First families move into affordable housing complex

First families move into affordable housing complex
Residents last month moved into 38 new affordable housing units at the Villa Storia development in Oceanside. Courtesy photo

OCEANSIDE — Villa Storia celebrated the grand opening of 38 affordable housing units that are part of the 380 home development Jan. 17. They are the first affordable housing units in the city that have been built by a developer.

Construction of the apartment units broke ground in March 2017, and families moved in December 2017. There are 12 one-bedroom units, 20 two-bedroom units, and six three-bedroom units that range from 550 to 1,000 square feet.

“Everyone moved in last month,” Charles Schmid, chief operating officer of Chelsea Investment Corporation and developer of the Villa Storia affordable apartments, said.

During the grand opening celebration city officials and community members toured a three-bedroom apartment that housed a family of four. Deputy Mayor Chuck Lowery was a speaker at the event and part of the walk-through tour group.

“The mom could barely stop crying, she was so happy they had a home,” Lowery said.

Other families also expressed their gratitude for the opportunity to rent a budget-friendly, safe, newly built unit.

“We really need this apartment,” one couple said. “It is very beautiful and the space is perfect for my family.”

Schmid said some families who took occupancy were close to becoming homeless and said the units “saved their family.”

Most of the renters are Oceanside working families. To qualify for units residents must earn 50 to 60 percent of the area median income, and pass a credit and criminal background check.

Rents range from $822 per month for a one-bedroom apartment, to $894 for a two-bedroom unit.

There are 200 families on the waiting list to become future renters.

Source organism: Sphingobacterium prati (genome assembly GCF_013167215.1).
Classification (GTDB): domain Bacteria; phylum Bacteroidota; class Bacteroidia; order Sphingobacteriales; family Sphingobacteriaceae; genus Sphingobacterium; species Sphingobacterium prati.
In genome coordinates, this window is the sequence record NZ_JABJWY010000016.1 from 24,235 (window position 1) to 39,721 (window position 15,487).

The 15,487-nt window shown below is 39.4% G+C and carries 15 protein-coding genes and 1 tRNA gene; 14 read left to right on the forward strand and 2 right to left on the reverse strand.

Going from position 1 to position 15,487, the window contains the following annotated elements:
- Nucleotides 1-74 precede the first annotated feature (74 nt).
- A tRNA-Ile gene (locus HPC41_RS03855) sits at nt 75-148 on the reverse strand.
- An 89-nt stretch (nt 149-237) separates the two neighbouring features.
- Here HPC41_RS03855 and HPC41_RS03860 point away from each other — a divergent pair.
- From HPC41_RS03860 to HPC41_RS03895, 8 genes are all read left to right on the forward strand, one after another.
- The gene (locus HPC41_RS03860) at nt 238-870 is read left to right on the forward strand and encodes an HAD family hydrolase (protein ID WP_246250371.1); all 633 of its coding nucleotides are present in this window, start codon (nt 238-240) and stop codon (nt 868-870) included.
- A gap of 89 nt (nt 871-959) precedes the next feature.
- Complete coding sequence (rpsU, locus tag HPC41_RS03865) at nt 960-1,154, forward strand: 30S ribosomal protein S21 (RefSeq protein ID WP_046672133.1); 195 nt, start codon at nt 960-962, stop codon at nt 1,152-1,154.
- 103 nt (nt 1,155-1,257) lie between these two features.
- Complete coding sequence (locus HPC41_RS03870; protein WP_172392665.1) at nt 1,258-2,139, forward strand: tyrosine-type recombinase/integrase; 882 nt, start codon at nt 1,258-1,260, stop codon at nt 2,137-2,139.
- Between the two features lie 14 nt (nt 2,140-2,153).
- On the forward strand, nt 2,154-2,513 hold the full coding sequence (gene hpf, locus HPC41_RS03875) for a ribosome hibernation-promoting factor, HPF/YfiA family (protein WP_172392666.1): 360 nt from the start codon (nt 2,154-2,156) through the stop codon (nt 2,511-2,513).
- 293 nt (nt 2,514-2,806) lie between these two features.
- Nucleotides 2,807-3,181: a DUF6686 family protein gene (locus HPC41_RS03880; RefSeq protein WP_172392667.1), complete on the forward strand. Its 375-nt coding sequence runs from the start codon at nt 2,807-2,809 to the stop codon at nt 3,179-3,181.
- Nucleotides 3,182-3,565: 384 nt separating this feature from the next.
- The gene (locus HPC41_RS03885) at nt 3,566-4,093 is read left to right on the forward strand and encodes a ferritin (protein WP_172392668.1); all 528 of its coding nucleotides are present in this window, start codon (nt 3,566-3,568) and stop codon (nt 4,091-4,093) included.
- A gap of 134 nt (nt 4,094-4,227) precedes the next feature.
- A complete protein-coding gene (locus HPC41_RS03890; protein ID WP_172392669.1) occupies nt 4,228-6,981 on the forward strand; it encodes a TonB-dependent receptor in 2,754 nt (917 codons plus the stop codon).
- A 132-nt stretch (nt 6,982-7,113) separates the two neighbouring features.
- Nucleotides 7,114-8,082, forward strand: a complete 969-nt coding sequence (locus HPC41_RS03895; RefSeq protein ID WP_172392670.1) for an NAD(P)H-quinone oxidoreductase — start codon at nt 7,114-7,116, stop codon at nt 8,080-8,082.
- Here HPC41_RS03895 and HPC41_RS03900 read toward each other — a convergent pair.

“The affordable development has received a lot of positive attention from people that live and work in Oceanside,” Schmid said.

There are also residents who opposed the 300-plus home development, which required a General Plan amendment and zoning change. City approval of the project fueled the proposed SOAR initiative that would require a citizen vote on zoning and land use changes.

Dana Corso, president of the ACTION community group, continues to have objections to the project.

“The Villa Storia project is not good for Oceanside because it raises the city’s negative jobs/housing balance,” Corso said. “The conversion of land to residential uses eliminates the opportunity to locate projects within the city that provide jobs for its residents.”

Corso also objects to the development being outside a smart growth area, and the added public safety cost it brings.

“Oceanside needs to respect and maintain the well-being of our existing neighborhoods,” Corso said. “We need to listen to our community and not Integral (the master developer), who will develop every square inch of Oceanside if given the opportunity.”

Lowery stands in support of the development. He said the project’s 3.5-acre lot, adjacent to Mission San Luis Rey, previously attracted loitering and dumping of used furniture.

Lowery said that in addition to building affordable units, the developer also improved drainage and roads for the neighboring Rancho San Luis Rey mobile home park.

Residents of the affordable housing units receive free after-school tutoring for children, computer access and organized sports. Adults can access ESL instruction, financial literacy classes and job counseling on site.

Extensive community outreach was done by master developer Integral Communities, home builder Beazer Homes and affordable developer Chelsea Investment Corporation prior to city approval of the project.

“The developers will continue working with the city and other stakeholders to ensure the for-sale housing is completed safely and efficiently,” Schmid said.

Market rate for-sale housing is now under construction.

6 Comments
  1. CoastalVoter 8 months ago